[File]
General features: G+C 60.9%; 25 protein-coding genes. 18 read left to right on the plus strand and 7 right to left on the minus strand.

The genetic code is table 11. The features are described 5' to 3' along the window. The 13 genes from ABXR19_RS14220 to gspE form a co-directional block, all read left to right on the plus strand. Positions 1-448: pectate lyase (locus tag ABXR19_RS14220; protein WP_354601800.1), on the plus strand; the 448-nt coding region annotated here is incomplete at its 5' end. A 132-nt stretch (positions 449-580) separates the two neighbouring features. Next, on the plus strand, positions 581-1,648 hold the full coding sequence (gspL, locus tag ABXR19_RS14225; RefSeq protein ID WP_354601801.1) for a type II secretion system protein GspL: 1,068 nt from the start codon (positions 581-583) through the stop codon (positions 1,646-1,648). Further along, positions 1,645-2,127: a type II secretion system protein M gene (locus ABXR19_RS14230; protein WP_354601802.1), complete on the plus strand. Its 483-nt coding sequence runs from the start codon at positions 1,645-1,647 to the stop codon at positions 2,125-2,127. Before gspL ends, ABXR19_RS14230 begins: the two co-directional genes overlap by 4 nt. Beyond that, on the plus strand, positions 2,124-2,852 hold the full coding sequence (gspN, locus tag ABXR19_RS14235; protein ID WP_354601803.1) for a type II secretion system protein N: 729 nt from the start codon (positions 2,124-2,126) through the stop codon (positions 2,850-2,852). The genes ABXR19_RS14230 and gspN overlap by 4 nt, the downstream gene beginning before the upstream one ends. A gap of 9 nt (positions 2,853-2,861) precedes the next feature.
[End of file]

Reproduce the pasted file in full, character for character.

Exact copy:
General features: G+C 60.9%; 25 protein-coding genes. 18 read left to right on the plus strand and 7 right to left on the minus strand.

The genetic code is table 11. The features are described 5' to 3' along the window. The 13 genes from ABXR19_RS14220 to gspE form a co-directional block, all read left to right on the plus strand. Positions 1-448: pectate lyase (locus tag ABXR19_RS14220; protein WP_354601800.1), on the plus strand; the 448-nt coding region annotated here is incomplete at its 5' end. A 132-nt stretch (positions 449-580) separates the two neighbouring features. Next, on the plus strand, positions 581-1,648 hold the full coding sequence (gspL, locus tag ABXR19_RS14225; RefSeq protein ID WP_354601801.1) for a type II secretion system protein GspL: 1,068 nt from the start codon (positions 581-583) through the stop codon (positions 1,646-1,648). Further along, positions 1,645-2,127: a type II secretion system protein M gene (locus ABXR19_RS14230; protein WP_354601802.1), complete on the plus strand. Its 483-nt coding sequence runs from the start codon at positions 1,645-1,647 to the stop codon at positions 2,125-2,127. Before gspL ends, ABXR19_RS14230 begins: the two co-directional genes overlap by 4 nt. Beyond that, on the plus strand, positions 2,124-2,852 hold the full coding sequence (gspN, locus tag ABXR19_RS14235; protein ID WP_354601803.1) for a type II secretion system protein N: 729 nt from the start codon (positions 2,124-2,126) through the stop codon (positions 2,850-2,852). The genes ABXR19_RS14230 and gspN overlap by 4 nt, the downstream gene beginning before the upstream one ends. A gap of 9 nt (positions 2,853-2,861) precedes the next feature.